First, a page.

Each cache unit 118 is configured to support the DMA read requests for cacheable data initiated from a select group of I/O devices 122. FIG. 2 illustrates an exemplary DMA read request 130 that a cache unit 118 can receive from an associated PCI bus 120. Such a memory request 130 can include the following information:

Bus #, 132—the identifier of the PCI bus initiating the DMA read request which is preassigned in accordance with the PCI protocol;

Device #, 134—the identifier of the PCI device initiating the DMA read request which is preassigned in accordance with the PCI protocol;

Request Type, 136—indicates the type of memory access that is needed;

Address, 138—indicates the following:

cache line, 140—indicates the address of the cache line that is the subject of the DMA read request; and

lower address offset, 142—indicates the starting address of the DMA read request down to the number of bytes representing the PCI data bus width;

number of bytes, 143—indicates the number of bytes requested and this field is used in the split read embodiment;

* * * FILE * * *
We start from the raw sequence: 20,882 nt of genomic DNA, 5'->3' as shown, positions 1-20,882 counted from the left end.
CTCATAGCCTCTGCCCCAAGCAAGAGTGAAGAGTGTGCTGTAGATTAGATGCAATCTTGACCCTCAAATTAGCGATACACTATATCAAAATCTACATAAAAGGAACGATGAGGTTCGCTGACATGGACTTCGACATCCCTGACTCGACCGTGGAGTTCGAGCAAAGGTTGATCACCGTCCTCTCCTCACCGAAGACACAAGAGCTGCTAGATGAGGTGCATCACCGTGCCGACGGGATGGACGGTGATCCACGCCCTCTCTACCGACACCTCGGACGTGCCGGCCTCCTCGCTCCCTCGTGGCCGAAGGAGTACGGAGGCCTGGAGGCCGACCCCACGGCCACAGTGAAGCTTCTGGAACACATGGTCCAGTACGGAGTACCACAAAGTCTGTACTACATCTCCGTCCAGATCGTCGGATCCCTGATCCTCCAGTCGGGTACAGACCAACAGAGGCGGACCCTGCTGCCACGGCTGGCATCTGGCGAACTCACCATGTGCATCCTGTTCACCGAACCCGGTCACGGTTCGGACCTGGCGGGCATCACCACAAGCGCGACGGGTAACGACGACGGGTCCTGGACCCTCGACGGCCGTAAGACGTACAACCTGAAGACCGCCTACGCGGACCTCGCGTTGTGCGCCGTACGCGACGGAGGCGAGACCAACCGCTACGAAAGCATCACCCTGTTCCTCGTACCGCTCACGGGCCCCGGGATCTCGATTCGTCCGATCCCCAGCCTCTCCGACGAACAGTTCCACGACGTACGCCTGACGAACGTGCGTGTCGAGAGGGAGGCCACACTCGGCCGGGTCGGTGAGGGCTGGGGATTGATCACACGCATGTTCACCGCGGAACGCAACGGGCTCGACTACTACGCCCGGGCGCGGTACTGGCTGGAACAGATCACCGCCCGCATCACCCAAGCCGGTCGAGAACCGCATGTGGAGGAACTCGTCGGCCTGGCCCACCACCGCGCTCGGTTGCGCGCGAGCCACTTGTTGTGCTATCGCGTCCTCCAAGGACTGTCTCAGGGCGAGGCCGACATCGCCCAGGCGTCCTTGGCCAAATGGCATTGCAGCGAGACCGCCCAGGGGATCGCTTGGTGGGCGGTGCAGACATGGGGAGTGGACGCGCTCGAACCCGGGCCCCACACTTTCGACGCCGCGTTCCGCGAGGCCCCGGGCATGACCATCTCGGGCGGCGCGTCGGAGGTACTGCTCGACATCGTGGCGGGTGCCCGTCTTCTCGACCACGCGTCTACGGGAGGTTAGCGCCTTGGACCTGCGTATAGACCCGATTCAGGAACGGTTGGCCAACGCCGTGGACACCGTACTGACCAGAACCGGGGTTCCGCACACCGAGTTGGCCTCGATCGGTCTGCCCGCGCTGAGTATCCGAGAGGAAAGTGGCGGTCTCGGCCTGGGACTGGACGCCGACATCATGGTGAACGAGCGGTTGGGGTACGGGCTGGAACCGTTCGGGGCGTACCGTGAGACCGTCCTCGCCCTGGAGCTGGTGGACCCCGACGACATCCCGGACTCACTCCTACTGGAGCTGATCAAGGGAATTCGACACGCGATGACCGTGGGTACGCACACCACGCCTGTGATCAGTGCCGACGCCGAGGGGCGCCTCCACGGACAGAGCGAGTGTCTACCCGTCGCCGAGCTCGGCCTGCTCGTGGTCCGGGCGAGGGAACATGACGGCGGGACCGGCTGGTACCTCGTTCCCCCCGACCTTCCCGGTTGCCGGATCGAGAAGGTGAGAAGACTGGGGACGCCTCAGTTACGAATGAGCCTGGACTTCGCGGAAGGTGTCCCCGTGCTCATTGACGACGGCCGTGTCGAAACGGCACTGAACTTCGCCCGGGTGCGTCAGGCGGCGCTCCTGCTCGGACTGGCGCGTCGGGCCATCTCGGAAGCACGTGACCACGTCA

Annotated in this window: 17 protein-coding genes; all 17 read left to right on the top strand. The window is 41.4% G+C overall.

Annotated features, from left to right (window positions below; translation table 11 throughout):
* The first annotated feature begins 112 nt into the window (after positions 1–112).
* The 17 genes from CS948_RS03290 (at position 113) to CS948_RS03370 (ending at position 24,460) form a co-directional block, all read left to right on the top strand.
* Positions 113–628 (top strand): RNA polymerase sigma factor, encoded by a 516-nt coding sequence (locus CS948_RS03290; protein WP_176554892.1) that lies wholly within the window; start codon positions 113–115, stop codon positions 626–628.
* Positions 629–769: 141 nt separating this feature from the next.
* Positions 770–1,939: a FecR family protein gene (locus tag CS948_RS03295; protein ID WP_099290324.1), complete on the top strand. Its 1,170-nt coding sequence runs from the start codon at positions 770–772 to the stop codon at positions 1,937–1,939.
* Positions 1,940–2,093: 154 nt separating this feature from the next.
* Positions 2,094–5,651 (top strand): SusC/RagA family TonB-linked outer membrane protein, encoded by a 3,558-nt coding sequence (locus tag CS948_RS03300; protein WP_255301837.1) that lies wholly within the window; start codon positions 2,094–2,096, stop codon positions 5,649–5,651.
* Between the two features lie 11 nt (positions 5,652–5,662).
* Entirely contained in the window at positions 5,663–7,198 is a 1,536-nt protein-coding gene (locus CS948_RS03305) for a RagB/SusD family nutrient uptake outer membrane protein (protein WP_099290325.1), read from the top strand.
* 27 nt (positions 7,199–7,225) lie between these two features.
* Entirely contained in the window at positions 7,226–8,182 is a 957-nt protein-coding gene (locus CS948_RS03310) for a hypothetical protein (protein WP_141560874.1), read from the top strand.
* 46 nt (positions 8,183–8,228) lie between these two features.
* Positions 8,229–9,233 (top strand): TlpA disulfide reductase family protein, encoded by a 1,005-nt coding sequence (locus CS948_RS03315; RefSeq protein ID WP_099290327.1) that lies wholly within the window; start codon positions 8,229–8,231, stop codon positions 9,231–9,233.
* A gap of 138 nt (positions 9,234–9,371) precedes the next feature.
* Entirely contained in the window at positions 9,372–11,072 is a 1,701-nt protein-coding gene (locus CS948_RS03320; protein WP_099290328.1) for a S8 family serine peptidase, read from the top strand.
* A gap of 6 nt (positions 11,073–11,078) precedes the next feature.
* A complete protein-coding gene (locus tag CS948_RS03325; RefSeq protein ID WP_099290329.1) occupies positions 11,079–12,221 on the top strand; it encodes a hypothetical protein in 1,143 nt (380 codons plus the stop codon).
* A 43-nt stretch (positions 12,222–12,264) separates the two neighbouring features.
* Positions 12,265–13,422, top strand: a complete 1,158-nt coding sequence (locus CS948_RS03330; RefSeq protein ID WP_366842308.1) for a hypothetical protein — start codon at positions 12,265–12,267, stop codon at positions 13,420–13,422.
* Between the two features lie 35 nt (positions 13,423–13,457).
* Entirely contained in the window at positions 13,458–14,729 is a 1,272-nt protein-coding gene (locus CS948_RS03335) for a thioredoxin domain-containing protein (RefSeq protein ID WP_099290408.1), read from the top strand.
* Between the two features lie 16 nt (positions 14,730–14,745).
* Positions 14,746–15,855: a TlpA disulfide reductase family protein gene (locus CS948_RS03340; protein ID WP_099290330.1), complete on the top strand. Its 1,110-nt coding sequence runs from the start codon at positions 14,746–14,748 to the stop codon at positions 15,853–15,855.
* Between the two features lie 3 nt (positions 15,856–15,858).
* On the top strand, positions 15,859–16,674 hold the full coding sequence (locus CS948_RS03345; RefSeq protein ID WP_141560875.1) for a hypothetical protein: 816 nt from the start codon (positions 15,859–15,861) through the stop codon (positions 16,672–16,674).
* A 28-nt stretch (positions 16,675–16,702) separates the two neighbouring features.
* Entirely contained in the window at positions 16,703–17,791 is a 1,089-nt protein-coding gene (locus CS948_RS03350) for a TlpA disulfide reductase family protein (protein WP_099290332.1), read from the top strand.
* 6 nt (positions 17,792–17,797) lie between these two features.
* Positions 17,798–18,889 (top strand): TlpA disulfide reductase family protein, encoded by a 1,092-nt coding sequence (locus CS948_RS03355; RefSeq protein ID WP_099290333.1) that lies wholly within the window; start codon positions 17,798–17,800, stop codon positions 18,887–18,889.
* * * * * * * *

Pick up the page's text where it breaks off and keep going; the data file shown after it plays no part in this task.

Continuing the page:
Byte Enable, 144—indicates the bytes to be transferred and the data paths to be used in the transfer of the data;

Transaction Identifier, 146—is a unique identifier that identifies the DMA read request and is used in the split read embodiment;

as well as other data not shown.

Attention now turns to the design and operation of the cache unit 118.

FIG. 3 illustrates the cache unit 118 of the I/O bridge unit 116. Each cache unit 118 includes a cache controller unit 150 that is connected to a cache 152 through a local communication link 154, such as a bus. Although the cache controller unit 150 is shown as a single unit, the cache controller unit 150 can be composed of a number of logic units that each perform one of the various functions that the cache controller unit 150 handles.